Was the response enough?
Do you remember last July? Ah, July. Seems so long ago. Convention season was in boom, anime like ReLife and Orange had just started airing, and accounts on FUNimation.com were compromised.
“In July 2016, the anime site Funimation suffered a data breach that impacted 2.5 million accounts. The data contained usernames, email addresses, dates of birth and salted SHA1 hashes of passwords.
Compromised data: Dates of birth, Email addresses, Passwords, Usernames”
While some people on ANN’s forums say they’ve known about this for months, I know my first reaction was the aforementioned, “Wait, what?!” I know I’m often behind the times, but I know I’m not the only one who had not heard the news. Most articles on this are only a few days old and not months old. Sure, there’s this Reddit thread from December, but a) I’m not a big Redditor and b) r/funimation is not one of the boards I’d regularly visit. (Apologies to all the Redditors there.) In addition, the person who posted the thread only learned about it through data leak checkers, not FUNimation themselves.
FUNimation’s full statement:
“Safeguarding the privacy and security of our customers’ information is a top priority.
In August 2016 we learned that our web application forum software was the subject of a sophisticated intrusion. Upon learning of the issue, our incident response team promptly launched an investigation and has been working very closely with one of the nation’s leading cybersecurity firms that regularly investigates and analyzes these types of incidents. Following our complex forensic investigation, which was recently concluded, we devoted considerable time and effort to determine what information contained within the forums database may have been compromised.
Funimation has sent written notification to those customers whose names, e-mail addresses, and dates of birth may have been accessed, as required by state notice laws. Passwords were encrypted and not viewable as a result of this incident.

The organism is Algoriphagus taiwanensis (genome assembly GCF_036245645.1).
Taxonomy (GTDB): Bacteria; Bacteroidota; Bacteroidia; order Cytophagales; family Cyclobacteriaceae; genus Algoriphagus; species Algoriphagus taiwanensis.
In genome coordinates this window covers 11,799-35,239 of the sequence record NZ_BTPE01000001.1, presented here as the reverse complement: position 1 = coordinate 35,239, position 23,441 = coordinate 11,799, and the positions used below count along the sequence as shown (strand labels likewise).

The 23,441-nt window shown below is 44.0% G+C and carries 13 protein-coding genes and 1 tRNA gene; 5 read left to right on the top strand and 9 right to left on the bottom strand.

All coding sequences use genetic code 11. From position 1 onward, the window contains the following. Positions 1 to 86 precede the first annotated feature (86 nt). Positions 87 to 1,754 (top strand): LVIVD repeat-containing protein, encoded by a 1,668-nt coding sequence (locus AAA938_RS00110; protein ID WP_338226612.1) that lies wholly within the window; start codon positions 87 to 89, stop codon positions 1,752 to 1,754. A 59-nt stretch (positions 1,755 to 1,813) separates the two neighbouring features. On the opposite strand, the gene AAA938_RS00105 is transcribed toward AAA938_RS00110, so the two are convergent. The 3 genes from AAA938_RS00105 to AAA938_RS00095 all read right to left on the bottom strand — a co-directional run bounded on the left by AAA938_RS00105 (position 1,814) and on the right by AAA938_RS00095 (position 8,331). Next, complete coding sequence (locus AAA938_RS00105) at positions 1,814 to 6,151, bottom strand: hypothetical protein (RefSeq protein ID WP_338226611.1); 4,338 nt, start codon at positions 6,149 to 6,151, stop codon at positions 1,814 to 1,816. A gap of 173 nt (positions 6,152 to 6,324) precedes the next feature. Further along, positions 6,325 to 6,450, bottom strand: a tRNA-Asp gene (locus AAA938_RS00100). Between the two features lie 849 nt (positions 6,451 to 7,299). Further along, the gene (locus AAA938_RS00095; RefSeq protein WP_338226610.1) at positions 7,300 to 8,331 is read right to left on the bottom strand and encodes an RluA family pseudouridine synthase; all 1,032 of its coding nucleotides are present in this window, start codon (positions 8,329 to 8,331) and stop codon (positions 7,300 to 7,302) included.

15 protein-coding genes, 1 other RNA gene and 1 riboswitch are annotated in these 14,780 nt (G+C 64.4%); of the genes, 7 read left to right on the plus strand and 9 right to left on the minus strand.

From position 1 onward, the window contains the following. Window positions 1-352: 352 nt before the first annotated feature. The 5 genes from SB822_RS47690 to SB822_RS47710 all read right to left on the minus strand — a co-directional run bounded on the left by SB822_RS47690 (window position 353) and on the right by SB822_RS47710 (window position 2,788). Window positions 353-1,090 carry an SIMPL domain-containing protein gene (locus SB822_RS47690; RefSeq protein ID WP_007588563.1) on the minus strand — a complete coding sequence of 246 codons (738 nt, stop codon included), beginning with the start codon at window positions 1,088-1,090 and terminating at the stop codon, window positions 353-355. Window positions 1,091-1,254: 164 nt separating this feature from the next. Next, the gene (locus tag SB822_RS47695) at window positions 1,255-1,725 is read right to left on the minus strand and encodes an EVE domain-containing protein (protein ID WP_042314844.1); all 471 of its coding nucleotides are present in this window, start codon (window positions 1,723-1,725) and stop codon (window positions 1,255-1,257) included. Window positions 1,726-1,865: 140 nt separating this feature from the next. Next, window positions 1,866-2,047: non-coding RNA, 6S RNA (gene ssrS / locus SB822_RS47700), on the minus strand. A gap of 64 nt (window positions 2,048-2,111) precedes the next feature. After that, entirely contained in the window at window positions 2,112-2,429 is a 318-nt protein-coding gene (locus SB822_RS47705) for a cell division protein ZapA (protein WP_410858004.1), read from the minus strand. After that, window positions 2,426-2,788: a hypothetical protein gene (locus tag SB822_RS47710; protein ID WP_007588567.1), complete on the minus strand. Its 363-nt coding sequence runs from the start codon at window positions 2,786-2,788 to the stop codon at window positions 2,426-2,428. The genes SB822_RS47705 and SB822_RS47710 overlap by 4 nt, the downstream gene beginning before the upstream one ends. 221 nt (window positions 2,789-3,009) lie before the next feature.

We are taking proactive steps to strengthen our IT systems moving forward to prevent similar issues in the future. We immediately turned off the forums web application and have since changed all administrator passwords, relaunched an updated version of the site with additional security, increased the complexity of the passwords required for user accounts and upgraded the Forums Platform.”
A Response to FUNimation’s Response
Let’s talk about the two big parts that jump out. First, take a look at your calendar. I don’t know about you, but mine says 2017. FUNimation says they found out in mid 2016. So why is this just making news now? Why are they only publicly responding six months after this breach happened?
Which brings me into the “written notification” part. I wouldn’t expect this to be plastered all over the Internet like the Target and Yahoo! breaches, but I don’t think sending emails just to users is enough. (Again, if you take a look around various forums, many users say they were never notified.) Even if that’s all that is legally necessarily, just emailing is not enough from a moral or public relations perspective. Emails get lost, end up in the spam folder, or may be accidentally deleted by the user. There’s not much a person can do after the fact their email address is exposed, but people should still be notified just in case the leak was worse than expected or if the users start receiving some suspicious emails.
Sure, no company wants to announce the names, ages, etc. of their visitors could now be used to sign up for other sites, sold for profit, or even used to make purchases. Such information erodes customer trust and can have a large impact on profits. But waiting six months to make an official announcement — and only releasing a statement after the story really broke — reflects poorly on FUNimation. I don’t blame them for the hack; I blame them for not immediately putting out a statement to warn their users.
And Now, More Hacks
Now, with the issue of the so-called “Cloudbleed” leak, it’s more important than ever for websites to disclose the possibility of accounts being compromised. Hacking may lose a company some support, but that’s nothing compared to the amount of business lost by downplaying or ignoring a breach. I hope other companies do more to inform customers — whether the news be good or bad — than FUNimation did. So far, at least many companies that could have been involved in Cloudbleed (Anime News Network, Crunchyroll, NISA, and more) have made a statement.
When did you find out about FUNimation.com being compromised, and when? Do you think FUNimation did enough to inform their users?